Jeffery: Now that’s well shared that’s a great great last point before we uh we kind of move into the next segment but um Anthony that was uh very well shared thank you great stuff great stuff uh okay we’re going to jump into the um our 60-second rant uh we’re gonna I guess the excitement level on my side is that I love this new segment so we’re going to jump into this real quick it’s the way it works is I will give you 60 seconds I’m gonna time it and you have 60 seconds to go on a rant and then I’m going to come back with uh maybe one or two comments and then you finalize it up but 60 second rent on anything and anything that you want to jump into
Anthony: Yeah well I kind of alluded to it earlier which is the question of what matters more growth or profitability uh I I as a capital provider I cannot stand the binary option of one or the other to me in consumer for brands that send the test of time the the equation has always been you start with high growth and over time that growth rate moderates and it turns into high profitability at a bigger scale that’s the answer so it depends upon what when where and how you are in your life cycle should you be pursuing growth should you be pursuing profitability and you don’t know the answer until you understand the unit economics of the business extremely finally to know when you should be making that change because no brand can sustain even 50 percent growth rates forever the wheels come off operationally you get beyond your tribe all kinds of things happen where there is a natural rate of growth at different stages for every brand.
Jeffery: I love it that was with 60 seconds that’s a great rant my my rebuttal to that would be how much does venture capital change the way this process that you just talked about who operates because they need to be in and out with their money paying off their investors within seven years they need high growth so at the end of the day their goal isn’t about building a sustainable business that can go and turn into a Nike or to an Adidas their goal is that they need to make their money and be out in seven years and they need your brand to go from a hundred thousand to a hundred million in seven years so it is about growth how do you counter that with saying let’s just build businesses that last longer and you don’t have to exit from and is there a whole different way of looking at that.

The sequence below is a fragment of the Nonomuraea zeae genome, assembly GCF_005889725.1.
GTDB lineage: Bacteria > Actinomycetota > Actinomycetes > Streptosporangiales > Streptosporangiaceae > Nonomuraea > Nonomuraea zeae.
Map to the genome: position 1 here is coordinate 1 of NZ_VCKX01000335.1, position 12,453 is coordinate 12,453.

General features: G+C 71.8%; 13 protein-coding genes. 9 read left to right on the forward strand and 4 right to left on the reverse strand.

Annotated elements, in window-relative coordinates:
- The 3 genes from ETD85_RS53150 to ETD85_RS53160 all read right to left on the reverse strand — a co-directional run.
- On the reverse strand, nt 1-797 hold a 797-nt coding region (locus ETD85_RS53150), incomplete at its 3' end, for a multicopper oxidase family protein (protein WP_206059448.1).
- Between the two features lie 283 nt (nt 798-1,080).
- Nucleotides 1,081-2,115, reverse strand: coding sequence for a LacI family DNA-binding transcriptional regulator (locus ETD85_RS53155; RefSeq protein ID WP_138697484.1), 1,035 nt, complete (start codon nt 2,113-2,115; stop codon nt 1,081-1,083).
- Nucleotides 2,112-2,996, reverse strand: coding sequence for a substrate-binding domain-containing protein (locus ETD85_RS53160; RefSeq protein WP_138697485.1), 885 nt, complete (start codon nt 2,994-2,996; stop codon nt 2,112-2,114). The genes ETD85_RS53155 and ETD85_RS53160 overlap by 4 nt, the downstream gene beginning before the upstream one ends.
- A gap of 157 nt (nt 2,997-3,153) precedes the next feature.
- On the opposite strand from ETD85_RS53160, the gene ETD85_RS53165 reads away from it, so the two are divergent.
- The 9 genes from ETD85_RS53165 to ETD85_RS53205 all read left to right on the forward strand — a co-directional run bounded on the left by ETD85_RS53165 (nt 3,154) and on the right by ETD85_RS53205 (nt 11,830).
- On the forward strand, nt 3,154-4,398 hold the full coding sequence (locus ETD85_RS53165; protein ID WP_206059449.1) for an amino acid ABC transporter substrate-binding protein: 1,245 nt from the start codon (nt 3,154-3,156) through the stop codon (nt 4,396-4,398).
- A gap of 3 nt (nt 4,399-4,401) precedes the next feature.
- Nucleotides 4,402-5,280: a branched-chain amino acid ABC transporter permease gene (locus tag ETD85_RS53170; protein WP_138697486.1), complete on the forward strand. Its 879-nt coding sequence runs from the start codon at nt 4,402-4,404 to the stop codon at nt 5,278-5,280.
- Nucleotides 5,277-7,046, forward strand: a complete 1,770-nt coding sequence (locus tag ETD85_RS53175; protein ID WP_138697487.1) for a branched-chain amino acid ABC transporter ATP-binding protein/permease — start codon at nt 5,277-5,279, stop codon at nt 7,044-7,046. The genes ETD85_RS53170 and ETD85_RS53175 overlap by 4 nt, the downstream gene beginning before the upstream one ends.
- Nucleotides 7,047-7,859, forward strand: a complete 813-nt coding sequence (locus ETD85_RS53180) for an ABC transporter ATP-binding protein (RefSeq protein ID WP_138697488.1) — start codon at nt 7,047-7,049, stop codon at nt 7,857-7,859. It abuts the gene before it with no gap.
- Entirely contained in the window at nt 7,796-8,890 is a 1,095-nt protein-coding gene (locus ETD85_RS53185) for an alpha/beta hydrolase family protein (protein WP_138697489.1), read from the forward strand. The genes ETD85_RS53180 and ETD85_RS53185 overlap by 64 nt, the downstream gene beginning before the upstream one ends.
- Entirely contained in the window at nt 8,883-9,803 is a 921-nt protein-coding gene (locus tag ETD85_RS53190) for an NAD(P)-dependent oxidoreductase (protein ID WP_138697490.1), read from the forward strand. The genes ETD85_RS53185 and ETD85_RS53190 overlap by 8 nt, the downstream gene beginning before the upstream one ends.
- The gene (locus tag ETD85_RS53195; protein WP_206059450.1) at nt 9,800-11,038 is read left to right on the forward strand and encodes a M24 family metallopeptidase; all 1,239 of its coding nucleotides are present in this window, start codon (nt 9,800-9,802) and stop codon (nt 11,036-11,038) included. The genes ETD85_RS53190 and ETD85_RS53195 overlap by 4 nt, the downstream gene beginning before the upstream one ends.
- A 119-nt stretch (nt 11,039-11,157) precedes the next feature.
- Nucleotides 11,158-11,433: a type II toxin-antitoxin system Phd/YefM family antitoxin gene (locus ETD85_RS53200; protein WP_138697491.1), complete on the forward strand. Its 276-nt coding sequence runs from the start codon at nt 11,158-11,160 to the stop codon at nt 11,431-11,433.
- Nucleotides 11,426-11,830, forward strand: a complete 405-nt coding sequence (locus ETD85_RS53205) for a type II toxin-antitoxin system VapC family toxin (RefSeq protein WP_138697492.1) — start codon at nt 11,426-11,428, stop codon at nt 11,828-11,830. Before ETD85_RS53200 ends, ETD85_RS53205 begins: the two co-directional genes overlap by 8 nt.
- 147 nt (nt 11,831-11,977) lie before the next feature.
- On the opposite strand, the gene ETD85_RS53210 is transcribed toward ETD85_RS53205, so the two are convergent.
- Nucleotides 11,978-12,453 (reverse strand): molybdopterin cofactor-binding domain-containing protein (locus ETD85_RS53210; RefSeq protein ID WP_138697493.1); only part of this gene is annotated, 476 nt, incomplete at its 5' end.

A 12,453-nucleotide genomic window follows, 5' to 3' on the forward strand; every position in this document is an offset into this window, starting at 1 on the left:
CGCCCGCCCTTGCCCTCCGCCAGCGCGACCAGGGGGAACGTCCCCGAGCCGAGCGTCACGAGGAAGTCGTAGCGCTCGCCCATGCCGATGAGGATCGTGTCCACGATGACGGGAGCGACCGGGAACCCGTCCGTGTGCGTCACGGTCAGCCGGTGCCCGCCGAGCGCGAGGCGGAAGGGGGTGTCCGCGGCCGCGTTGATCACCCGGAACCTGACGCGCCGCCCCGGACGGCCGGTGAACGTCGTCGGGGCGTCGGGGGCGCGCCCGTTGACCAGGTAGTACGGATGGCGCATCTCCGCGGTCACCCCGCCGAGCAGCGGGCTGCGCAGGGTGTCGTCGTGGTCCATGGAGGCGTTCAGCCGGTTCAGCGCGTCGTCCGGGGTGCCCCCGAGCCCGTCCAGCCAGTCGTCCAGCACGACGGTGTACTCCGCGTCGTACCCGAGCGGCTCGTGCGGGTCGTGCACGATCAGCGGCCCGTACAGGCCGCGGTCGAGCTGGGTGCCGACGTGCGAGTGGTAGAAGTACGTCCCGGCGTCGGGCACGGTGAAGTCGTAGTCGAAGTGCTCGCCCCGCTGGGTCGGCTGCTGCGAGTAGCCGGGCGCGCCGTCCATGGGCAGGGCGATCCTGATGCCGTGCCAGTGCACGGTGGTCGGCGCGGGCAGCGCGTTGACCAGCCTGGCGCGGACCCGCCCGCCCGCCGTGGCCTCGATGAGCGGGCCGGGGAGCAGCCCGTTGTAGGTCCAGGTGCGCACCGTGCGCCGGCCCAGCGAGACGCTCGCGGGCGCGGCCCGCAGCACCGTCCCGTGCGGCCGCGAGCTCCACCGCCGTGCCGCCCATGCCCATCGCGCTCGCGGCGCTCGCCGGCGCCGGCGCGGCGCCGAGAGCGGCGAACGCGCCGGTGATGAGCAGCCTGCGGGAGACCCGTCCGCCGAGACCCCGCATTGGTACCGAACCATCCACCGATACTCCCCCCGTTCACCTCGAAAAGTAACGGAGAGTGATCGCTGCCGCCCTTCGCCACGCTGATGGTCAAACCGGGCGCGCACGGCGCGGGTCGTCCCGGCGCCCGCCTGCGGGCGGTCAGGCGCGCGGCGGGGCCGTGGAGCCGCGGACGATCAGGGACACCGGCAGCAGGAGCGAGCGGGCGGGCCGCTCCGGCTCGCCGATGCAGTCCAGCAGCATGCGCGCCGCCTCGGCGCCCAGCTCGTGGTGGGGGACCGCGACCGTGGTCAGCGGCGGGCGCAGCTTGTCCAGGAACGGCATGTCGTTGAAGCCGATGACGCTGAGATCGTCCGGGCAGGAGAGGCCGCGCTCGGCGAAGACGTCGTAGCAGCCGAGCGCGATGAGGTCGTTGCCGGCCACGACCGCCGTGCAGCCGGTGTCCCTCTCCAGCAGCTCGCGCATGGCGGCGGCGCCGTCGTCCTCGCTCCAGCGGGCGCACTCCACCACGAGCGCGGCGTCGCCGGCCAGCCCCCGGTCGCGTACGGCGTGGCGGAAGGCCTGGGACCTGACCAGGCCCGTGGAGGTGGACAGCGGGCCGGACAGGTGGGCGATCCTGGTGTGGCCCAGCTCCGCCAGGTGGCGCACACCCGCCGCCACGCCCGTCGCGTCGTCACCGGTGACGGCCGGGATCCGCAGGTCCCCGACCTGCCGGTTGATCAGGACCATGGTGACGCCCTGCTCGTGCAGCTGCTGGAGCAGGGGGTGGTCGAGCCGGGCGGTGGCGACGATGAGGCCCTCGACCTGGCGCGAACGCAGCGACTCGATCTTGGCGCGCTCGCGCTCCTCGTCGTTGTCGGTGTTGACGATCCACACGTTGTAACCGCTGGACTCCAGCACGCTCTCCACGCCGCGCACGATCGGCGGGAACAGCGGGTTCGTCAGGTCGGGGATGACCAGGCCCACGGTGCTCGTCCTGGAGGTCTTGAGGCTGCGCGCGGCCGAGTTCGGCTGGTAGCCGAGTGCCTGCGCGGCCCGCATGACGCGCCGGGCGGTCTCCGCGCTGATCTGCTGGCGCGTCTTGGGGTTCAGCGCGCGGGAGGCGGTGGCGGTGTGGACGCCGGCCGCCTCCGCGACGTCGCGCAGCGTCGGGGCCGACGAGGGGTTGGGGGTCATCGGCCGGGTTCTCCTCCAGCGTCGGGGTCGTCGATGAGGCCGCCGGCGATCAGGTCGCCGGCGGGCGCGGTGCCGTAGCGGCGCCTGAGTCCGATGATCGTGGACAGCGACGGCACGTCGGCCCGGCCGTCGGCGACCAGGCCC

Anthony: Yeah uh well look we we favor high growth too um so uh it’s just the definition of high growth should change as you achieve more and more scale it shouldn’t just be a singular number because you know growing from 2 million to 4 million at 100 is very different than trying to grow from 200 million to 400 million it’s the percentage is the same but the operational complexity of doing that is monumentally different so what I would say on the The Venture side is is that um the expectations for growth probably need to moderate a little bit which probably means valuations need to moderate a little bit at the early end in the Quantum of capital that Brands need on the early end needs to moderate a little bit and um and to make all that math work efficiency is a critical part of you know making a sufficiently high return for early stage Venture investors to you know see their desired return in seven years do I think it’s possible absolutely but it can’t you can’t throw money at it and hope that growth will solve that problem later you have to be dialed in about you know the right amount of capital for the right stage of the company for the right expectations so I think that means that what we’ve seen is that the the folks who are still writing checks in the consumer space on the early stage Venture side are the ones that have been doing consumer for a long time and not just in the last five years.